As my Dad insightfully describes it, I am currently a caregiver for individuals from two very different generations. Dad, at 81 years old refers to himself as “a relic of the Greatest Generation.” Mom, at 68, is a “Baby Boomer.” The way they both view and receive care is completely different from one another. One wants zero help; one wants all the help available. How do I balance this out? How do you avoid “babying” your parents? How do you handle the constant apologies (“I’m sorry you have to do this for me.”)? Honestly, this is the strangest phase of life I have ever encountered. Are you finding yourself in a similar upside-down world?
No two caregiving situations are the same. My experience so far isn’t the same as yours, although we might find some similarities. I am awkwardly navigating through this all although most of the time I feel like I am making it up as I go. It is working though. We can be successful at caregiving and maintaining our own lives. I’ve learned some survival tips over the past few months and I want to share them with you.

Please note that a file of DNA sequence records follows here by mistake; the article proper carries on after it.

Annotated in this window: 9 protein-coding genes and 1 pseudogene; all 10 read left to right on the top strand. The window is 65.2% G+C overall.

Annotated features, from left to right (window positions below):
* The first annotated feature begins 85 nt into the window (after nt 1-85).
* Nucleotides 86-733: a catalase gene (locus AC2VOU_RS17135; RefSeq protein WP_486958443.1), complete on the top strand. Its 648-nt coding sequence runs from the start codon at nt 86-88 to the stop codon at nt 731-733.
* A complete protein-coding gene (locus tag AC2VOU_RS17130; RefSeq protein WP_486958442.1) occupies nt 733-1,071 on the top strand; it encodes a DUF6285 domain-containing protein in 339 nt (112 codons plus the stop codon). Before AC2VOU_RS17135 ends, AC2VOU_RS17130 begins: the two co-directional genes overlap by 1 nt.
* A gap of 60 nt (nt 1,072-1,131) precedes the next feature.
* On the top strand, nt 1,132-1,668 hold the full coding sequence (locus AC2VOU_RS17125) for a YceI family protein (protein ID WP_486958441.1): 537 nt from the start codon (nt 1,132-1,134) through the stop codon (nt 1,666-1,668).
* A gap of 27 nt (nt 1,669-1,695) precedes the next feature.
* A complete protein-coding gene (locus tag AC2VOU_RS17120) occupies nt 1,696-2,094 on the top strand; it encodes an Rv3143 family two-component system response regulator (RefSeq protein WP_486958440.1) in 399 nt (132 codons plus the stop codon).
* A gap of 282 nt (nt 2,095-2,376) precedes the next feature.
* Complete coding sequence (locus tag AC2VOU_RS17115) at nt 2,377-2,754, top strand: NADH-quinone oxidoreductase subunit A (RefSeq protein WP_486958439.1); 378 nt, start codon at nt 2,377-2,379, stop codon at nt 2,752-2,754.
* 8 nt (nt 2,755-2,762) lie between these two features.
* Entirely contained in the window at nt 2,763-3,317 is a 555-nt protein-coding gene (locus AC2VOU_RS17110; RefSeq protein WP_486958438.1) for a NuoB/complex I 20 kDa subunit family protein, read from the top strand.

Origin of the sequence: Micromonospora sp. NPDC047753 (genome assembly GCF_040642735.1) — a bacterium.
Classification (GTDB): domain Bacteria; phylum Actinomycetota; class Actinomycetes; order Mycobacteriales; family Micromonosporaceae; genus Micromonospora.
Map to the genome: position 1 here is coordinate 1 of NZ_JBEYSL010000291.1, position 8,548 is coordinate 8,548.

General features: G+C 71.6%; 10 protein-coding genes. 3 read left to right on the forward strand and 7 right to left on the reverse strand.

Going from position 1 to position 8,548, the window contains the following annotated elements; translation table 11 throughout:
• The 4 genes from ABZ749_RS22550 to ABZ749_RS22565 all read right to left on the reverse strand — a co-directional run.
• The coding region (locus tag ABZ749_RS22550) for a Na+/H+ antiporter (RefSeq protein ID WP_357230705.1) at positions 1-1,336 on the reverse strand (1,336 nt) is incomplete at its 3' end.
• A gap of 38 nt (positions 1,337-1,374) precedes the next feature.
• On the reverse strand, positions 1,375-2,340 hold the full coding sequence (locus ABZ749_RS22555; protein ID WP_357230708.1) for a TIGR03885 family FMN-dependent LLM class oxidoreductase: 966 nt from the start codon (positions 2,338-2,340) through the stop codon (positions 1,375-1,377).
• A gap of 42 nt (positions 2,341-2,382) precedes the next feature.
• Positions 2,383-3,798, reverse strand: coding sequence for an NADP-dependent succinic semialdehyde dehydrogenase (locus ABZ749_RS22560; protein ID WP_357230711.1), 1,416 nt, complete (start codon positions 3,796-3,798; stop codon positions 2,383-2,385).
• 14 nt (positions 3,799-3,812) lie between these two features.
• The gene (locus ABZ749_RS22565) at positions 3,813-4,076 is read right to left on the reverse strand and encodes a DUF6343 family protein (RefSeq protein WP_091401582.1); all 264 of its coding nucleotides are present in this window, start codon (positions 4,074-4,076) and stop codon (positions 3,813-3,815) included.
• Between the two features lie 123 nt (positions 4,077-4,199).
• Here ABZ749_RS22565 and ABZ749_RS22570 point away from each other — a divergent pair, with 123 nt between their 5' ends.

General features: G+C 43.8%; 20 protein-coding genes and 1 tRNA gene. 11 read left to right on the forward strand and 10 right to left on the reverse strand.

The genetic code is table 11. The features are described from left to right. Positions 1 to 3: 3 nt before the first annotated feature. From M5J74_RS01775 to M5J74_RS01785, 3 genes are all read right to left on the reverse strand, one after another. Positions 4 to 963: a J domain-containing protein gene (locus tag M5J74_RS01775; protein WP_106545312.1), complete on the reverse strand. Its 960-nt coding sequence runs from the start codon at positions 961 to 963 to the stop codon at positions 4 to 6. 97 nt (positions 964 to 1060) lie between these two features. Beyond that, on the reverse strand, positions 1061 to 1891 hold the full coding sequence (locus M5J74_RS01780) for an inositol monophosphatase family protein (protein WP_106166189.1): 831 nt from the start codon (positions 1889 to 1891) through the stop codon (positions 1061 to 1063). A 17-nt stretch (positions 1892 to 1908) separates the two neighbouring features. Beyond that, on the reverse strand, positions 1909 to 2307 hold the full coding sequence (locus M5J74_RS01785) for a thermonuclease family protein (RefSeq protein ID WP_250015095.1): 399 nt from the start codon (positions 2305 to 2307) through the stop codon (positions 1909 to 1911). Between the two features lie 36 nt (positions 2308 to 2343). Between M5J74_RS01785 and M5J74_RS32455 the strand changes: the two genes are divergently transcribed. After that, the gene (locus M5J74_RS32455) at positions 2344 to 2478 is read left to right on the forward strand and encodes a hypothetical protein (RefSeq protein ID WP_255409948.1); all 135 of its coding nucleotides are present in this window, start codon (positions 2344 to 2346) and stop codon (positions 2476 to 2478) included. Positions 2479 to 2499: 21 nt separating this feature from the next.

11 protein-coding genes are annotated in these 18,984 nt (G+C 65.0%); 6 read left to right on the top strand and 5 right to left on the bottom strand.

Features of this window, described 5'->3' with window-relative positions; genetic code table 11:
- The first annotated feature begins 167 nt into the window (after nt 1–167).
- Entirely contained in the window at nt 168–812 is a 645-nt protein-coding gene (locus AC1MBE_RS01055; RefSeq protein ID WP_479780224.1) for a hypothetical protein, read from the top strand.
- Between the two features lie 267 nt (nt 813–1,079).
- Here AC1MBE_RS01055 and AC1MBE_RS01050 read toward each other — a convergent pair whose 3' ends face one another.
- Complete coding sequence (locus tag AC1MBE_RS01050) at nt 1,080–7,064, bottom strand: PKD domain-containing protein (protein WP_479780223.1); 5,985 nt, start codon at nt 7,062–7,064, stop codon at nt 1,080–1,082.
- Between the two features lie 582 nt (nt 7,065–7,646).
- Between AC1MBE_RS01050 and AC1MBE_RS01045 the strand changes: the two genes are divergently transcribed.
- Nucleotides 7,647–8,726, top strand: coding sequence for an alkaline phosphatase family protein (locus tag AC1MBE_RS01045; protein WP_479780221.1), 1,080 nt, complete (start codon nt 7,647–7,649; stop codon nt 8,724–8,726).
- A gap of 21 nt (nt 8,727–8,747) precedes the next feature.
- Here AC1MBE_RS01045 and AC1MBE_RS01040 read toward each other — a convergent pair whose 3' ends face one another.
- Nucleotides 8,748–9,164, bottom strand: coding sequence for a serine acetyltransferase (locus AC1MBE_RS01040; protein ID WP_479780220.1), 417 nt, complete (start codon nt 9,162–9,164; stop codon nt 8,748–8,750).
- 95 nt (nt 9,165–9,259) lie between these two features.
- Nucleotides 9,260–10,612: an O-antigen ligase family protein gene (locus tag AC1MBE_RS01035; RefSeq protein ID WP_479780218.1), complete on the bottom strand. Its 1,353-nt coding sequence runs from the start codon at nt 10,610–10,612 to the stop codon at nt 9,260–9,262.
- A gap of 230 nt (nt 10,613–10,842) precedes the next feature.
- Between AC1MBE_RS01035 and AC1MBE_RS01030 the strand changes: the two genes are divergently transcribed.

1. Friends Offering Help: A lot of people are going to be offering you help at first. In the moment you might not be able to think of anything they can help with, or you might not want to bother them. These people are your friends and they would not be offering help if they did not want to help. Remember, people like and want to be helpful! If you can’t think of anything they can help with, food is always a good option. Not worrying about making dinner is such a relief. Friends are you reading this? Gas giftcards are a good option if you are feeling like you want to help but don’t know how.